The weather was unseasonably warm, but it scarcely mattered to the hundreds of diehard film buffs who gathered just outside Syracuse, New York last weekend for the 38th annual Cinefest. Inside the Holiday Inn in Liverpool there were rare short subjects and features, including two “re-premieres” of movies unseen in their original form since 1929 and 1930, His Captive Woman and Mamba.
Mamba’s survival is the result of a chance discovery in Australia and the technical savvy of a man in Sweden. Mamba was an ambitious, two-strip Technicolor feature for the short-lived Tiffany studio. While it was reissued in black & white, no one has laid eyes on a complete color print since its original release. Paul Brennan, who works for the Greater Union theater chain Down Under learned that one of the last of the “picture show men,” who used to travel around the country with portable projection equipment putting on movie shows, had a silent 35mm copy in their collection, in remarkably good condition. A digital copy was struck. Then Paul contacted Ron Hutchinson of the Vitaphone Project, who put him in touch with Todd Wiener at the UCLA Film and Television Archive, which had the accompanying soundtrack discs. Once a dub of the track was executed, technical wizard Jonas Nordin went to work in Sweden, laboriously synchronizing every shot of every reel until it was perfect (in spite of occasional black frames and splices, which would have ordinarily thrown a disc-type soundtrack way off base).
Although elaborately mounted, Mamba is not what one would call a subtle movie. But its florid tale of conflicting loyalties in German East Africa in the days preceding World War One—and the foul actions of a piggish, self-styled emperor, played with gusto by Jean Hersholt—is told at a lively pace one seldom finds in early talkies. The movie opens with a long, sinuous tracking shot that takes us into the village where most of the action takes place, through gatherings of colorful natives, merchants, and soldiers. This virtuoso sequence lasts more than two minutes! (Film historian Richard Koszarski thinks there is a cut point in the middle, and he may be right, but it’s still impressive.) One doesn’t associate B-moviemaker Albert Rogell with such innovations, but it’s a knockout by any standards. Eleanor Boardman, with her hair apparently dyed red (to show off two-strip Technicolor), plays the unfortunate German woman who is affianced to Hersholt, while Ralph Forbes is a German officer dispatched to the African outpost, where he becomes her protector.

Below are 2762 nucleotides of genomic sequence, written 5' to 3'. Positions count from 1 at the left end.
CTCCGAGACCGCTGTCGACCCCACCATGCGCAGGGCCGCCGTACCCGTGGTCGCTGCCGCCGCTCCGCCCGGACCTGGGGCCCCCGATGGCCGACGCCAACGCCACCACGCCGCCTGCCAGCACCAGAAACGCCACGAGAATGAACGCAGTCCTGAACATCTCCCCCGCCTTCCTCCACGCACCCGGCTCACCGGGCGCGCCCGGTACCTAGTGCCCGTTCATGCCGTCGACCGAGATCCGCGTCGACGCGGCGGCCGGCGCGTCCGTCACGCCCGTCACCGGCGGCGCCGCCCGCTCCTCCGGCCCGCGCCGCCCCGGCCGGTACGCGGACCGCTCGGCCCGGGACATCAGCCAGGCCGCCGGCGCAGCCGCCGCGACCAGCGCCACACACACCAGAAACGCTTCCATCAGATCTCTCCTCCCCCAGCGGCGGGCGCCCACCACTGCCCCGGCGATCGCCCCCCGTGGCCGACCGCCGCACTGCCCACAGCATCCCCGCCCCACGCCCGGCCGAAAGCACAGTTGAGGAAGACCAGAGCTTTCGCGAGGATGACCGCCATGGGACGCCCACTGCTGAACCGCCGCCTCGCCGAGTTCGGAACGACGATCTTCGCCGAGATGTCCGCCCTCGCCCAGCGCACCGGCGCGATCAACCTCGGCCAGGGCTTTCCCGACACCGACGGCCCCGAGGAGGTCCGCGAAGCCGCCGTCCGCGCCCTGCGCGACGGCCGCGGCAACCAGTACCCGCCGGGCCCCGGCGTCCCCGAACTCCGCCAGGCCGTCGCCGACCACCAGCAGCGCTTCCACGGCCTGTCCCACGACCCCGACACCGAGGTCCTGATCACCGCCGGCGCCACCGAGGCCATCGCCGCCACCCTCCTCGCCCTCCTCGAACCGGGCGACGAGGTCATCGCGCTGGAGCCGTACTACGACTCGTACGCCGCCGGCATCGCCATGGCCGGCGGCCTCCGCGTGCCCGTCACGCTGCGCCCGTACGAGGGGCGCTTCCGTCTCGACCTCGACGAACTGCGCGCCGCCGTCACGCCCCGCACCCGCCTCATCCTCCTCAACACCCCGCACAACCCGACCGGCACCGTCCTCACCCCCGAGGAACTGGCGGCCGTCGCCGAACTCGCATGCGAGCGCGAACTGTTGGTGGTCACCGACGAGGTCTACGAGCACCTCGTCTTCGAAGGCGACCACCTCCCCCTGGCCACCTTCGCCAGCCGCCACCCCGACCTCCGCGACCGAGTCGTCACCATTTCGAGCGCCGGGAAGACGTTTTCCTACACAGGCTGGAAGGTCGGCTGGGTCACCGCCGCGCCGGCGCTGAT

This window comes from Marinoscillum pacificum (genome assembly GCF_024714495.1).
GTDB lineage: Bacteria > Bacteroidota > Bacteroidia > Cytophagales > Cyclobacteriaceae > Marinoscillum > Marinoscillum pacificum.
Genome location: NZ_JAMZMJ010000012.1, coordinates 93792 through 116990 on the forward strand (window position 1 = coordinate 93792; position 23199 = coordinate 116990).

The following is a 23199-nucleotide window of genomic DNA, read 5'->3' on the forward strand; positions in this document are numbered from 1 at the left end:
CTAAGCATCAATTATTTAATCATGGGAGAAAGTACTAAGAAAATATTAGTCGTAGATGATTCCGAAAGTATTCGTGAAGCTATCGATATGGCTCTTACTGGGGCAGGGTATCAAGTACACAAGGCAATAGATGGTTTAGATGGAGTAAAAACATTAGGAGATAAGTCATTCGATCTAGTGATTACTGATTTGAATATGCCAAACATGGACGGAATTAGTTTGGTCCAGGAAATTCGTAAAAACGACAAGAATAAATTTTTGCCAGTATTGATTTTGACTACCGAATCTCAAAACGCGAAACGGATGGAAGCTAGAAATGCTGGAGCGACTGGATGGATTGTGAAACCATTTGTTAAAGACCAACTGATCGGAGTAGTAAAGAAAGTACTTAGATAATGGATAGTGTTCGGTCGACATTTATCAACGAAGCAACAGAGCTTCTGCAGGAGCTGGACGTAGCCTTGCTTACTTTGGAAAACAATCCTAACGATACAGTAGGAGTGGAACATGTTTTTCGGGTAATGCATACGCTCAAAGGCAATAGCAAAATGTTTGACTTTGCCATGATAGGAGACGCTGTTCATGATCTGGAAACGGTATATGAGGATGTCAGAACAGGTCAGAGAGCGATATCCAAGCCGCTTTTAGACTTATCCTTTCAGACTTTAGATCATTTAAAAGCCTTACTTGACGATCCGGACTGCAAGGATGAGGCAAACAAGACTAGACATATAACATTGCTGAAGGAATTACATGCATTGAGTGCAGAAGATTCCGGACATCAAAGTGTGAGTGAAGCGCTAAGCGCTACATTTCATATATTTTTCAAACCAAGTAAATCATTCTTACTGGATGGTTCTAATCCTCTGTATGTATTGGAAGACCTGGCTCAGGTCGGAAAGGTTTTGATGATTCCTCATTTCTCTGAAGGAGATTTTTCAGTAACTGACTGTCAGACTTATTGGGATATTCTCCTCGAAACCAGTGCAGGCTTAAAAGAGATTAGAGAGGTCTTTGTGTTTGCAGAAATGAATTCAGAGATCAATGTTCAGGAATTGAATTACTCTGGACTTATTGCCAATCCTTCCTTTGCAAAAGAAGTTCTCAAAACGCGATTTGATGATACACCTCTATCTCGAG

This is rip-roaring melodrama with all the stops out; at one point, Hersholt even takes out his bullwhip to punish his wife, but Forbes intercedes in the nick of time. (A crucial scene of the couple’s wedding night, on board a ship taking them from Germany to Africa, was censored by the Aussies back in 1930, but the soundtrack survives, thank goodness, so we know what’s going on.)
I’ve never seen a two-color feature as richly saturated as this one, but Brennan told me that the original print is even better. Whether anyone will be able to find the (considerable) funding to properly restore the film is a matter of concern, but I hope, in time, more people will be able to see this fascinating early talkie. While watching it I had no idea where the picture was filmed, though I doubted it was actually Africa. My wife Alice said, “Look—there’s the Universal mountain!” You know what? She was right! Much of the film was shot on the Universal back lot.
Mackaill plays a chorus girl who murders her no-account sugar daddy and escapes to the South Seas, where she is tracked by a no-nonsense New York City cop. When their tramp steamer goes aground in a storm, they are stranded on a deserted island and nature takes it course. Mackaill is a great beauty, and this movie shows off her face and figure to full advantage; she even wears a Josephine Baker-type banana skirt in one nightclub number. Sills fares better in the silent scenes than in the talking portion of the film, where he seems a bit stiff, but they make a good couple onscreen, and the picture moves at a brisk clip. The island scenes were actually shot in Hawaii, and it shows. George Fitzmaurice directed and the great Lee Garmes photographed the picture, from a script by Carey Wilson. Some attendees grumbled about Cinefest giving in to the digital medium (as they did last year) but as co-chairman Gerry Orlando emphasized, that was the only way we could have seen these two rarities, which don’t exist in print form at this time. The bulk of the screenings were in 16mm, as always, with a field trip to the Palace Theater on Saturday for a full day of 35mm prints from various archives. (Incidentally, the Palace is one of the last facilities in Syracuse with 35mm equipment in place. Who could have predicted, just a few years ago, that this standard of movie presentation would become nearly-obsolete so rapidly?) More news and notes from Cinefest tomorrow.